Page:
Comments about ‘My view: We should value health over profits’

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Published: Friday, June 7 2013 12:00 a.m. MDT

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Trapped in Utah
heber city, UT

I sooooo totally agree with this letter. Lets probe deeper though into UDEQ. How is it that over 7 (YES I SAID SEVEN) years ago ATK Promontory was told to produce a health Risk Assessment for Open Burning of Hazardous Waste and still no health risk assessment has been produced AND DEQ allows them to not only keep burning chemicals but the burning has expanded? Until the State of Utah AND DEQ puts protecting public health and the environment before corporate profits the quality of lives in Utah will continue to decline and be harmed.

Open Minded Mormon
Everett, 00

Wow!
What a great letter, agreed.

You can either improve yourself [like the folks in Texas did],
or do NOTHING until the Federal Government steps in and forces you to.

My bet is Utah Republicans will continue to stick theirs heads in the denialism,
until the Feds step in and force change --
and then play the victim martyr card.

2 years old have a choice we all learn --
Clean their own messes,
or face the rath of Mother.

It's time Utah grow up.
We don't Mother micro managing us.

Tyler D
Meridian, ID

As long as folks keep voting for folks who that put profits above anything and everything else, little will change.

And political monopolies are always bad... just ask CA.

Mike Richards
South Jordan, Utah

That was a well written letter; however (there is always a "however"), we live in a "bowl", similar to L.A. The "bowl" traps the air and keeps it right here. Look at some old photos of Salt Lake in the winter time when people were burning wood or coal to heat their homes. You could hardly see across the street.

What is the solution? I don't know. People must drive. Some people could ride a bus. Some people could ride TRAX. Some people could car pool. Would it make a significant difference? I don't know.

Many of us already do something about the problem. Many of us work from home and "telecommute". I work from home. My wife works of a company that gave her a computer and an Internet hook-up so that she can work from home. My mileage dropped from 60,000+ miles a years to about 1/3rd of that. I still have to service customers' needs.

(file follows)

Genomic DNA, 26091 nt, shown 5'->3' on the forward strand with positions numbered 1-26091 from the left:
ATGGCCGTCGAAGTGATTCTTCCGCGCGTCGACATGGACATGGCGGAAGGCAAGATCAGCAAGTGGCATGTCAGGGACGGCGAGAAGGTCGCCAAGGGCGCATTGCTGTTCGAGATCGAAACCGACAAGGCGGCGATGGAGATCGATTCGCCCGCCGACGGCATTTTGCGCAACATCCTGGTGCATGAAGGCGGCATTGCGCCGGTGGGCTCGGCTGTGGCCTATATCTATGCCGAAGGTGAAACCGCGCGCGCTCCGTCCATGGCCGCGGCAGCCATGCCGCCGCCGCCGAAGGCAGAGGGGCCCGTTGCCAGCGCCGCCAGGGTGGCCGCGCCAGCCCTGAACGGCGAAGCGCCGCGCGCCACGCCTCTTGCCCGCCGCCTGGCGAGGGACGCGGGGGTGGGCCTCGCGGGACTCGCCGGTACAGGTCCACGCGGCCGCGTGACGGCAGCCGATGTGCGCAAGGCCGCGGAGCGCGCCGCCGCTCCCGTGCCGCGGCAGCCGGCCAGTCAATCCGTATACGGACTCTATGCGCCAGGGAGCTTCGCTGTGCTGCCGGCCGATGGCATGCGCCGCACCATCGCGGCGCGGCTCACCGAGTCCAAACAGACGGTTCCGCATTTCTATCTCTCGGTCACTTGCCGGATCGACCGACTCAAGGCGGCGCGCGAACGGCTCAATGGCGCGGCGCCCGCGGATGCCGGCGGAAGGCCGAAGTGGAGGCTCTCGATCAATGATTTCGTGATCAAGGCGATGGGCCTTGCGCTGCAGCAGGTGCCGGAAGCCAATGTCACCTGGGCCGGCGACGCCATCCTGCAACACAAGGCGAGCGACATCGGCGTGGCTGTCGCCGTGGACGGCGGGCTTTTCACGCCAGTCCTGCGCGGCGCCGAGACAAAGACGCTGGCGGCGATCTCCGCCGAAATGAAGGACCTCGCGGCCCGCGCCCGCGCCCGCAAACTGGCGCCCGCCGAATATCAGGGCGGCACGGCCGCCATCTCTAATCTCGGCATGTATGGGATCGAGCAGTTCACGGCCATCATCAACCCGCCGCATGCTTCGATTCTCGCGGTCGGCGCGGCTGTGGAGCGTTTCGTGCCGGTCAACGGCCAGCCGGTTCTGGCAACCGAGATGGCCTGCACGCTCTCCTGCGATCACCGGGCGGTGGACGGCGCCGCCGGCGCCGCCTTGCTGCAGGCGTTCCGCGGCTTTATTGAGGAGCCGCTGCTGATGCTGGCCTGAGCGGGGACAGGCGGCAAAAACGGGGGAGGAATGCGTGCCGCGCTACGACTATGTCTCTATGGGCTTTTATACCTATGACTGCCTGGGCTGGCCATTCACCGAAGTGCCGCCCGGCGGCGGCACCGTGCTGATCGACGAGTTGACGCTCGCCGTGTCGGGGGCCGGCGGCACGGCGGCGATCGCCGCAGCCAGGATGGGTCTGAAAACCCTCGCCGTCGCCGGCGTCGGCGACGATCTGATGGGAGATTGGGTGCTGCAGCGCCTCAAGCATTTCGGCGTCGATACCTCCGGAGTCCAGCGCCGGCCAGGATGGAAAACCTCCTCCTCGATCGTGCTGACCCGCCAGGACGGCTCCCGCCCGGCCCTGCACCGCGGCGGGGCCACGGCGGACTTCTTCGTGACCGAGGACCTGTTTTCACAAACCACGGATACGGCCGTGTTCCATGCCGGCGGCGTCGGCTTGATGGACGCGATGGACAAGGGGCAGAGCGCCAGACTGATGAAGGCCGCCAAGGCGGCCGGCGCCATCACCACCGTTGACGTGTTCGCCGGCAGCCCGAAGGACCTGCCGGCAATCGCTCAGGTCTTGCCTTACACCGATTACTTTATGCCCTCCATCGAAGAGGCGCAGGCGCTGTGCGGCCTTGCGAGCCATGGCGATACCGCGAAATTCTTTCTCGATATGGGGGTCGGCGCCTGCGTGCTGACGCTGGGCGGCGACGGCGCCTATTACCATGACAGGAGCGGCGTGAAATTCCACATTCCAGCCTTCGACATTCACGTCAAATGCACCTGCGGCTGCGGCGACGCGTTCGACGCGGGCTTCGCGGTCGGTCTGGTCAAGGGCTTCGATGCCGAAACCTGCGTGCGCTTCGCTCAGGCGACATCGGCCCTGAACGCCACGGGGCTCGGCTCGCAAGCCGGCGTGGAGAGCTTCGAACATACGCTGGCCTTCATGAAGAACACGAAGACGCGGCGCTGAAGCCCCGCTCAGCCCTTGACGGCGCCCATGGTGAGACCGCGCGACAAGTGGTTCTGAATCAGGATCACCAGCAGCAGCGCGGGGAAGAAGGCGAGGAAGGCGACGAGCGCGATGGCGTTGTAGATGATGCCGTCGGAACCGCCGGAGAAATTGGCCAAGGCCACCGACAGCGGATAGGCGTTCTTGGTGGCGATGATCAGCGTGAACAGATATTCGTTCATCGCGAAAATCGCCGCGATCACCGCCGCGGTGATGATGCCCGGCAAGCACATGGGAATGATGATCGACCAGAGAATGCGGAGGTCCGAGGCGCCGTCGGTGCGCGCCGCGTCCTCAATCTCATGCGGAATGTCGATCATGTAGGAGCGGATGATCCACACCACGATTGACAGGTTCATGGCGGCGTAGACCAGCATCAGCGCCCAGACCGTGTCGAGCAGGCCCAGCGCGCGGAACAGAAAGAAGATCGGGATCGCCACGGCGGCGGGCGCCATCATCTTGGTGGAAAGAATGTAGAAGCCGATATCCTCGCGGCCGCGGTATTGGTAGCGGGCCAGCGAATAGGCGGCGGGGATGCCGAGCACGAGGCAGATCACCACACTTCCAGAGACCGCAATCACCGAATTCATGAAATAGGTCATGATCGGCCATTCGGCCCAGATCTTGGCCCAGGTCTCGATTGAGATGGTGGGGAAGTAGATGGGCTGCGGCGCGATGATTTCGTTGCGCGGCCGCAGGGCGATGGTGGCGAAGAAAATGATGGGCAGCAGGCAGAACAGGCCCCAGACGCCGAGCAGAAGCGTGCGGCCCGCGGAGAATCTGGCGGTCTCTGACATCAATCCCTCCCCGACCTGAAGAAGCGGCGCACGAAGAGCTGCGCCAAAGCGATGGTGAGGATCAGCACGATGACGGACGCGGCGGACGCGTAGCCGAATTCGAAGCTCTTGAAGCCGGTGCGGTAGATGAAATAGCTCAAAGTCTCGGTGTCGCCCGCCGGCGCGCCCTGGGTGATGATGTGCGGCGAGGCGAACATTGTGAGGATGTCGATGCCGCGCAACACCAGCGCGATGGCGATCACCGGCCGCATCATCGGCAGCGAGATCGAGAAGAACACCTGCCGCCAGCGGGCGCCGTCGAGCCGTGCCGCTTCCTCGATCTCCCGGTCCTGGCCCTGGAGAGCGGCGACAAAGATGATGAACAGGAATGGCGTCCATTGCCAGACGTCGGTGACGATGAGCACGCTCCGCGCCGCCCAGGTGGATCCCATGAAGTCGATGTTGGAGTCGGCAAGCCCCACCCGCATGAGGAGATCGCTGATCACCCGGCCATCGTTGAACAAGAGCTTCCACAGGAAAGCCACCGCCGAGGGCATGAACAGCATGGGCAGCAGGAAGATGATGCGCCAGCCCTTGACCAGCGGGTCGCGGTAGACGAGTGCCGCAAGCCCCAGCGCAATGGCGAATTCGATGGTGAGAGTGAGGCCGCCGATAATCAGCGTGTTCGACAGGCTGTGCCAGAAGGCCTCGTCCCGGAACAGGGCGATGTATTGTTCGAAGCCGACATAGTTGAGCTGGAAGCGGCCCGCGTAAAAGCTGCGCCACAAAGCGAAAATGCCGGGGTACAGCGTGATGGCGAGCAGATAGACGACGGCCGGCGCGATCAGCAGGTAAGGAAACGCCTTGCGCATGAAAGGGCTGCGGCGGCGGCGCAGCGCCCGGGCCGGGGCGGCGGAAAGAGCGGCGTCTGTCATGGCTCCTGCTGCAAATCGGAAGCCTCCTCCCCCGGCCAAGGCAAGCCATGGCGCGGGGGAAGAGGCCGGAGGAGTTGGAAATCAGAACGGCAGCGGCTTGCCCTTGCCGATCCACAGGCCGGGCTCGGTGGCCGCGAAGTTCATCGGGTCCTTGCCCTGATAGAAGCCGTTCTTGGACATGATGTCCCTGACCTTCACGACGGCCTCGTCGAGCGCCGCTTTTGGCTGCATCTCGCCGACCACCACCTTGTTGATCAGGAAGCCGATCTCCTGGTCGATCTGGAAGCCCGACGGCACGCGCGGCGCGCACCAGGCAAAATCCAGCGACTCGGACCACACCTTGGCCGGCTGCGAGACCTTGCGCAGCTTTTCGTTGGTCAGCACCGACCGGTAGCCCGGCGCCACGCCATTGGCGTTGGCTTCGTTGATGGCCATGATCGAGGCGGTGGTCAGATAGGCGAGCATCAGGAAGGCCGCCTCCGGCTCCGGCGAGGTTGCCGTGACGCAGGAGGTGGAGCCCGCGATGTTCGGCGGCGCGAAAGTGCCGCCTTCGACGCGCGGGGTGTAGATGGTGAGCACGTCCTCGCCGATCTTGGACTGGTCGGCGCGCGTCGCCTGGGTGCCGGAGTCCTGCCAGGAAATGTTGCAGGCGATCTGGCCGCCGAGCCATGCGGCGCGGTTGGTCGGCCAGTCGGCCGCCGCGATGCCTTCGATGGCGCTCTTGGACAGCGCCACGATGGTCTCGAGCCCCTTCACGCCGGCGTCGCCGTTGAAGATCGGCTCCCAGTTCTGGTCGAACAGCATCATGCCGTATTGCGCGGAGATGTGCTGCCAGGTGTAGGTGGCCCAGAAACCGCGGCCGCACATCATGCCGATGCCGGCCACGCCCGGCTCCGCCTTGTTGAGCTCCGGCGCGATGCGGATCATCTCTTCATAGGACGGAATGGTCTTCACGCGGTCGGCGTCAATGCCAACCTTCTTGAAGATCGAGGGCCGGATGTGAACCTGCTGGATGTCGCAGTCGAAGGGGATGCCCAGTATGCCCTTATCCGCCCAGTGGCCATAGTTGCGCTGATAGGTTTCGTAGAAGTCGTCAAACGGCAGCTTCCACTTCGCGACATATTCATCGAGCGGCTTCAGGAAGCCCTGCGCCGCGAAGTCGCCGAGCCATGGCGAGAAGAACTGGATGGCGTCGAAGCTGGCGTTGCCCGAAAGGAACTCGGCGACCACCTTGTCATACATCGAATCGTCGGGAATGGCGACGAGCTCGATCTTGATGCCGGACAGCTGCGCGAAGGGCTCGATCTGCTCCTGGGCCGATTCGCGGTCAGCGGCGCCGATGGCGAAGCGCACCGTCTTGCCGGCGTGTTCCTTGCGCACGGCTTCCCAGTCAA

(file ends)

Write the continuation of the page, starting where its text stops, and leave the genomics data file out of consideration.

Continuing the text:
Don't destroy jobs in the quest to make the air pristine.

We live in a bowl. We're always going to have some "smog" - unless we walk everywhere or ride a bike.

Ben H
Clearfield, UT

Dear Dr Kanner,

You first. Give up all of YOUR profits, give all of your employees health care benefits, provide for them to take public transportation, do everything you are asking business to do in your letter. Then come and preach to the rest of us.

Open Minded Mormon
Everett, 00

So long as I keep seeing Utah drivers [many good card carrying Latter-Day Saints] willfully disobeying the laws -- SPEEDING,
and many others driving gas guzzling SUVs and pretty fancy non-work related Trucks, and SPEEDING --

We are no where near having done everything we responsibly can,
let alone being open to the idea of electrics, hybrids, mass transit and future alternatives.

BTW - Living in a "bowl" does excuse us from living clean,
if fact - logic and good old common sense - would dictate just the opposite.

Got a scripture for you too Bro. Richards --
Cleanliness is next to Godliness,
God will not be mocked.

How could you stand before your maker and justify remarks like that?

UtahBlueDevil
Durham, NC

What happened to the chorus rising up from the mountain tops "drill baby drill".... if your going to drill all the crude, it has to be refined somewhere.... not that it will be in your own back yard... its not such a good idea after all?

Funny how location changes everything. Sounded like a good idea when Palin was talking about far away places...

Baron Scarpia
Logan, UT

@Mike

The blaming of mother nature is an easy cop-out for doing nothing about our air pollution. Just because old photos of SLC show pollution doesn't mean its natural.